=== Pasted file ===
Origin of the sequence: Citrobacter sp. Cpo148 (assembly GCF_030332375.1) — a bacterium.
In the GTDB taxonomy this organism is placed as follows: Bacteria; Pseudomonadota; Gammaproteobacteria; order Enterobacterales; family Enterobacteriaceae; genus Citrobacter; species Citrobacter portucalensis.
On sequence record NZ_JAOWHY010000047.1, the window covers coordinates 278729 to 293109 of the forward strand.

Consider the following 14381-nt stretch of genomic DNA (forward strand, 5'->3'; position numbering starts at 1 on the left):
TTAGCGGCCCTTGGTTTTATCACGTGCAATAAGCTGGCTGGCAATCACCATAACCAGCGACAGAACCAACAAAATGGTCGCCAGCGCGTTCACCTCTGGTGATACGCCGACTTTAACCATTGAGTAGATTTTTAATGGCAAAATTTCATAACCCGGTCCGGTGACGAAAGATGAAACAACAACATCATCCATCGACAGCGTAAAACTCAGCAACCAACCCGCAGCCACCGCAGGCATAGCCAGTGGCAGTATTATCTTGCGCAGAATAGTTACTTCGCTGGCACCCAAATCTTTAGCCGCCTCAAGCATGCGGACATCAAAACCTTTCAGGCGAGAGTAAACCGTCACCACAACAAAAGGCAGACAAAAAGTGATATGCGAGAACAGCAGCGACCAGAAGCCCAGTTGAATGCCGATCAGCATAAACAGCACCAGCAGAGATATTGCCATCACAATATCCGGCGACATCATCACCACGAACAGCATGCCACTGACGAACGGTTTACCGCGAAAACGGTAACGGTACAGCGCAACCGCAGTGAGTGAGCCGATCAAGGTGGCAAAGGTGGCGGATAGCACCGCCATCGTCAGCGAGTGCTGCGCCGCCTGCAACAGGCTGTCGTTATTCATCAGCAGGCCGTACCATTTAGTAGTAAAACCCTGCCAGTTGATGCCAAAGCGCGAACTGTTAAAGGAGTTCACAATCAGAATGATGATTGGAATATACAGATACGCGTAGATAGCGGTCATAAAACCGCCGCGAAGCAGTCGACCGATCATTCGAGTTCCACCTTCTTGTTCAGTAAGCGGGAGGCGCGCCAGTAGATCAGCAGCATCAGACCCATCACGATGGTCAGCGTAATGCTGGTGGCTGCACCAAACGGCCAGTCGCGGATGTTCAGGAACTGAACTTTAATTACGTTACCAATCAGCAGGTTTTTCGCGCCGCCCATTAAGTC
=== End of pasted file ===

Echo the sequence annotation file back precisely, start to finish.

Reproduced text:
Origin of the sequence: Citrobacter sp. Cpo148 (assembly GCF_030332375.1) — a bacterium.
In the GTDB taxonomy this organism is placed as follows: Bacteria; Pseudomonadota; Gammaproteobacteria; order Enterobacterales; family Enterobacteriaceae; genus Citrobacter; species Citrobacter portucalensis.
On sequence record NZ_JAOWHY010000047.1, the window covers coordinates 278729 to 293109 of the forward strand.

Consider the following 14381-nt stretch of genomic DNA (forward strand, 5'->3'; position numbering starts at 1 on the left):
TTAGCGGCCCTTGGTTTTATCACGTGCAATAAGCTGGCTGGCAATCACCATAACCAGCGACAGAACCAACAAAATGGTCGCCAGCGCGTTCACCTCTGGTGATACGCCGACTTTAACCATTGAGTAGATTTTTAATGGCAAAATTTCATAACCCGGTCCGGTGACGAAAGATGAAACAACAACATCATCCATCGACAGCGTAAAACTCAGCAACCAACCCGCAGCCACCGCAGGCATAGCCAGTGGCAGTATTATCTTGCGCAGAATAGTTACTTCGCTGGCACCCAAATCTTTAGCCGCCTCAAGCATGCGGACATCAAAACCTTTCAGGCGAGAGTAAACCGTCACCACAACAAAAGGCAGACAAAAAGTGATATGCGAGAACAGCAGCGACCAGAAGCCCAGTTGAATGCCGATCAGCATAAACAGCACCAGCAGAGATATTGCCATCACAATATCCGGCGACATCATCACCACGAACAGCATGCCACTGACGAACGGTTTACCGCGAAAACGGTAACGGTACAGCGCAACCGCAGTGAGTGAGCCGATCAAGGTGGCAAAGGTGGCGGATAGCACCGCCATCGTCAGCGAGTGCTGCGCCGCCTGCAACAGGCTGTCGTTATTCATCAGCAGGCCGTACCATTTAGTAGTAAAACCCTGCCAGTTGATGCCAAAGCGCGAACTGTTAAAGGAGTTCACAATCAGAATGATGATTGGAATATACAGATACGCGTAGATAGCGGTCATAAAACCGCCGCGAAGCAGTCGACCGATCATTCGAGTTCCACCTTCTTGTTCAGTAAGCGGGAGGCGCGCCAGTAGATCAGCAGCATCAGACCCATCACGATGGTCAGCGTAATGCTGGTGGCTGCACCAAACGGCCAGTCGCGGATGTTCAGGAACTGAACTTTAATTACGTTACCAATCAGCAGGTTTTTCGCGCCGCCCATTAAGTC